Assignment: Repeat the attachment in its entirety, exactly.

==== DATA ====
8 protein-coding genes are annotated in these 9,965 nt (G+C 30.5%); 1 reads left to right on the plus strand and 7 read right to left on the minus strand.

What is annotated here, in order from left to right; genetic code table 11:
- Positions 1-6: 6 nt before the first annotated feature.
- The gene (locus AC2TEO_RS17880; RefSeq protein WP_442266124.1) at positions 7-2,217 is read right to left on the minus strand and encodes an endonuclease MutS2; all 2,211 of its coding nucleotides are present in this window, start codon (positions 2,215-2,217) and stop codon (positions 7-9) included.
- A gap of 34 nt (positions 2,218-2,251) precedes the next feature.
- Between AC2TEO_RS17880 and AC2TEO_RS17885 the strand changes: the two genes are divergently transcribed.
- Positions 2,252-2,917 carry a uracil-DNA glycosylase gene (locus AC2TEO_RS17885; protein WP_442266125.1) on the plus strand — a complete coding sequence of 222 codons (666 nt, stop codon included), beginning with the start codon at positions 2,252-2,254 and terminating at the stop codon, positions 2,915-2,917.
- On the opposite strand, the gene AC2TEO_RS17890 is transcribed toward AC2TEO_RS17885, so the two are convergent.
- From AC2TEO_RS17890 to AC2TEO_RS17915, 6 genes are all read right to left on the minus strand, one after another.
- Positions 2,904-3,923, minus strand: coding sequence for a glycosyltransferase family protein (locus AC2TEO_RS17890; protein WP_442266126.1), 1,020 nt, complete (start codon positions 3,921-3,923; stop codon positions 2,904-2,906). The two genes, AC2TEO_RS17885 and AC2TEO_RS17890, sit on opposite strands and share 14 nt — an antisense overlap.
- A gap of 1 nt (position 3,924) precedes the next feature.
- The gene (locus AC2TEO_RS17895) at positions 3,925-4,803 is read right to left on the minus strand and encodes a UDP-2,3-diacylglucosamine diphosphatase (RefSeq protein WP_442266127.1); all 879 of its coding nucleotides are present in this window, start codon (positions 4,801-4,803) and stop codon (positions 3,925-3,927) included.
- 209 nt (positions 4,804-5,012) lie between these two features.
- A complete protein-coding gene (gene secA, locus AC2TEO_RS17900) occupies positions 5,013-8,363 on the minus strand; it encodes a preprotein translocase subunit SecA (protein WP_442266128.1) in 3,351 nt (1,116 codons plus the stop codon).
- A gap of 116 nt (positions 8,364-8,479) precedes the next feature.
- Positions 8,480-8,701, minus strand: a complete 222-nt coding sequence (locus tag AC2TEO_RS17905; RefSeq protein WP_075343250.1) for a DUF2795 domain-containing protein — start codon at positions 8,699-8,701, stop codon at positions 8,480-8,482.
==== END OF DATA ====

8 protein-coding genes are annotated in these 9,965 nt (G+C 30.5%); 1 reads left to right on the plus strand and 7 read right to left on the minus strand.

What is annotated here, in order from left to right; genetic code table 11:
- Positions 1-6: 6 nt before the first annotated feature.
- The gene (locus AC2TEO_RS17880; RefSeq protein WP_442266124.1) at positions 7-2,217 is read right to left on the minus strand and encodes an endonuclease MutS2; all 2,211 of its coding nucleotides are present in this window, start codon (positions 2,215-2,217) and stop codon (positions 7-9) included.
- A gap of 34 nt (positions 2,218-2,251) precedes the next feature.
- Between AC2TEO_RS17880 and AC2TEO_RS17885 the strand changes: the two genes are divergently transcribed.
- Positions 2,252-2,917 carry a uracil-DNA glycosylase gene (locus AC2TEO_RS17885; protein WP_442266125.1) on the plus strand — a complete coding sequence of 222 codons (666 nt, stop codon included), beginning with the start codon at positions 2,252-2,254 and terminating at the stop codon, positions 2,915-2,917.
- On the opposite strand, the gene AC2TEO_RS17890 is transcribed toward AC2TEO_RS17885, so the two are convergent.
- From AC2TEO_RS17890 to AC2TEO_RS17915, 6 genes are all read right to left on the minus strand, one after another.
- Positions 2,904-3,923, minus strand: coding sequence for a glycosyltransferase family protein (locus AC2TEO_RS17890; protein WP_442266126.1), 1,020 nt, complete (start codon positions 3,921-3,923; stop codon positions 2,904-2,906). The two genes, AC2TEO_RS17885 and AC2TEO_RS17890, sit on opposite strands and share 14 nt — an antisense overlap.
- A gap of 1 nt (position 3,924) precedes the next feature.
- The gene (locus AC2TEO_RS17895) at positions 3,925-4,803 is read right to left on the minus strand and encodes a UDP-2,3-diacylglucosamine diphosphatase (RefSeq protein WP_442266127.1); all 879 of its coding nucleotides are present in this window, start codon (positions 4,801-4,803) and stop codon (positions 3,925-3,927) included.
- 209 nt (positions 4,804-5,012) lie between these two features.
- A complete protein-coding gene (gene secA, locus AC2TEO_RS17900) occupies positions 5,013-8,363 on the minus strand; it encodes a preprotein translocase subunit SecA (protein WP_442266128.1) in 3,351 nt (1,116 codons plus the stop codon).
- A gap of 116 nt (positions 8,364-8,479) precedes the next feature.
- Positions 8,480-8,701, minus strand: a complete 222-nt coding sequence (locus tag AC2TEO_RS17905; RefSeq protein WP_075343250.1) for a DUF2795 domain-containing protein — start codon at positions 8,699-8,701, stop codon at positions 8,480-8,482.